Psalm 22: 1-2
My God, my God, why have you forsaken me?
Why are you so far from saving me,
so far from my cries of anguish?
My God, I cry out by day, but you do not answer,
by night, but I find no rest.
Luke 22: 39-44
Jesus went out as usual to the Mount of Olives, and his disciples followed him. On reaching the place, he said to them, “Pray that you will not fall into temptation.” He withdrew about a stone’s throw beyond them, knelt down and prayed, “Father, if you are willing, take this cup from me; yet not my will, but yours be done.” An angel from heaven appeared to him and strengthened him. And being in anguish, he prayed more earnestly, and his sweat was like drops of blood falling to the ground.
But we do see Jesus, who was made lower than the angels for a little while, now crowned with glory and honor because he suffered death, so that by the grace of God he might taste death for everyone.
Life is full of separations. In our fallen world we are confronted with the loss and grief produced by the separation of husband and wife, estrangement of parents from their children, and the alienation of ethnic minorities from their host society. In their humanity, these separations reflect on the brokenness of the imago dei, our mirror-likeness of God's eternal attributions which has been damaged ever since the Fall and marred the horizontal relationships we have with each other, causing us to act in self-love to serve our own ends, rather than the agape love Christ showed us in his sacrificial act of atonement for our sins. These separations also hint at a divorce far more deeper and profound in its implications for our eternal status, one which caused our Lord to cry and sweat bloody tears in the garden of Gethsemane and to pray that the cup of suffering be removed far from him. Temporal separations come with a period of grief and mourning from which the human heart can eventually recover, but the separation of man from God carries with it an eternal price tag: spiritual death and eternal judgment under the wrath of God.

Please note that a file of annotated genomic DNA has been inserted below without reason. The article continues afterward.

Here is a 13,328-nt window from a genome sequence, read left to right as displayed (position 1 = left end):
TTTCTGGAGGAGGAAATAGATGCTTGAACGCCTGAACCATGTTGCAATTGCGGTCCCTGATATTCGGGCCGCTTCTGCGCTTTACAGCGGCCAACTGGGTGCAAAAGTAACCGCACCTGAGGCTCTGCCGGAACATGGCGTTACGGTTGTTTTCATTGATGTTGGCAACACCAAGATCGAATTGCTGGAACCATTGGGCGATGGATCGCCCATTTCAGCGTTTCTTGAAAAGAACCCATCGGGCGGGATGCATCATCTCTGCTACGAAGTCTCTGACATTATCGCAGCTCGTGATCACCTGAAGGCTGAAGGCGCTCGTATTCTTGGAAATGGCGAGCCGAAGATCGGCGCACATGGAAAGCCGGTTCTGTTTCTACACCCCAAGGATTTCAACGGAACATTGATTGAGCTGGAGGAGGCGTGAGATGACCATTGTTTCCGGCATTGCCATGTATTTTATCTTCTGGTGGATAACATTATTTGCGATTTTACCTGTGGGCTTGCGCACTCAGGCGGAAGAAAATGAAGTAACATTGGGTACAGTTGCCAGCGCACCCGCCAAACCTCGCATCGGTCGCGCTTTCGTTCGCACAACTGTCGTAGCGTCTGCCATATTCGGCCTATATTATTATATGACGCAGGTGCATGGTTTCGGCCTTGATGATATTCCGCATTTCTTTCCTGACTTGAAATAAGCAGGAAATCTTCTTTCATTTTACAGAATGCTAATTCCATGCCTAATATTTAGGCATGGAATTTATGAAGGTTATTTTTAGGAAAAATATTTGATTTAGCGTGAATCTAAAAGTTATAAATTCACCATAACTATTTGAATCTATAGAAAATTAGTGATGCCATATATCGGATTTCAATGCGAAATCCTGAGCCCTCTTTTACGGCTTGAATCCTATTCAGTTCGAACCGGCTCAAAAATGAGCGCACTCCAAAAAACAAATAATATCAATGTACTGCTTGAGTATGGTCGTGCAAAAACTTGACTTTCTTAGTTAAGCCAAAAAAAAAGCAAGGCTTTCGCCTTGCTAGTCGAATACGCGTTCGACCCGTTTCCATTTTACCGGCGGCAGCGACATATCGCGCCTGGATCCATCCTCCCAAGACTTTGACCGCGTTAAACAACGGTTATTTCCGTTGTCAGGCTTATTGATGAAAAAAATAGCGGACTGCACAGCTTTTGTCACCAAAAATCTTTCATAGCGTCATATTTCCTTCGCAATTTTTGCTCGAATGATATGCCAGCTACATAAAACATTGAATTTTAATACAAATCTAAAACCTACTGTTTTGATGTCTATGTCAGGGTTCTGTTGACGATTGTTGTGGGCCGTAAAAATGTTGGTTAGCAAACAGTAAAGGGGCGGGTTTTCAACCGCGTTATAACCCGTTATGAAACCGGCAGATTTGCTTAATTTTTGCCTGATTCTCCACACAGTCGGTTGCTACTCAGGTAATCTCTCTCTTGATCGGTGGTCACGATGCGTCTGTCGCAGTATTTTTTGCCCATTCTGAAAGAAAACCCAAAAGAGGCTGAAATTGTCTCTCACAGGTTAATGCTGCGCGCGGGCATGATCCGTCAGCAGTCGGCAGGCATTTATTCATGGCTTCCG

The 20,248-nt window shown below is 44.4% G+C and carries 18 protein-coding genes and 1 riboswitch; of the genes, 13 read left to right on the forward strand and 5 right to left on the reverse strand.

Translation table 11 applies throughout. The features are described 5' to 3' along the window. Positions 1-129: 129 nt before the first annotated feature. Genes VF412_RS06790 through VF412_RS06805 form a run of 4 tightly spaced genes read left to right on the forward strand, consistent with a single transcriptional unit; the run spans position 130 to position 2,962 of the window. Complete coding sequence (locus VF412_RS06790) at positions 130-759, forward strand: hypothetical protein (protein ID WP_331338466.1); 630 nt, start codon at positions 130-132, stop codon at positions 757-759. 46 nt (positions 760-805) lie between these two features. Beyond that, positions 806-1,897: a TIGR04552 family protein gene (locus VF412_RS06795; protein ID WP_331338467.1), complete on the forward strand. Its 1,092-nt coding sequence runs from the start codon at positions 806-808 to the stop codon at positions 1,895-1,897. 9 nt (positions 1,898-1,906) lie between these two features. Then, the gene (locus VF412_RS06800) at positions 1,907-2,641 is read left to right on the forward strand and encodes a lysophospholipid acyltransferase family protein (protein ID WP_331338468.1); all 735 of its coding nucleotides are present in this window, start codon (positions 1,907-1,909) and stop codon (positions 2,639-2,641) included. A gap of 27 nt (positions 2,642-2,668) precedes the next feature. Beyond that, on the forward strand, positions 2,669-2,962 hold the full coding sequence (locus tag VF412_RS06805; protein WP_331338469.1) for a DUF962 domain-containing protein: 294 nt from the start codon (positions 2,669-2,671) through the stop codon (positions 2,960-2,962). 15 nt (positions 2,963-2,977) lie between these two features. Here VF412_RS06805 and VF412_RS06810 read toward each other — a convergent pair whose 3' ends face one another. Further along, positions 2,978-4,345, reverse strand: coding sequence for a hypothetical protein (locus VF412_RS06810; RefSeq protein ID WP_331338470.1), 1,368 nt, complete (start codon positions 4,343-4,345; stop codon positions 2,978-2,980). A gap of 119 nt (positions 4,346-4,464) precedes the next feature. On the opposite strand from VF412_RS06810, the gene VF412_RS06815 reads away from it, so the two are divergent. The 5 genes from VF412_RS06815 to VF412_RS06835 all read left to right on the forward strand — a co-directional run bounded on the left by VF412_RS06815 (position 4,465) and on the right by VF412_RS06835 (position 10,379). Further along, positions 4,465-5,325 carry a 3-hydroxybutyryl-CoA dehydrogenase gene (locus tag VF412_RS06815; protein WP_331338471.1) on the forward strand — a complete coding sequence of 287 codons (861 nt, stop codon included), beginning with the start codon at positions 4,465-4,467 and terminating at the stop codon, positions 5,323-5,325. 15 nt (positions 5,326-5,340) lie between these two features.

Christ tasted God's judgment and wrath on the cross for us, marking the separation from His heavenly Father with cries that matched the Psalmist's: "My God, my God, why have you forsaken me?" Surrounded and mocked by his enemies, Christ faced the punishment for our sins alone, without consolation and with only silence from the eternal throne room, so that we wouldn't know God's silence but rather his fatherly approval. Christ's propitiation satisfying the demands of the law and granting to us an alien righteousness that gives us access to God's kingdom, once barred by flaming swords. Christ's separation on the cross is our relief, his mourning bringing us joy at Easter time that he tasted God's righteous anger so that we may go free forever. In the name of Christ. Amen.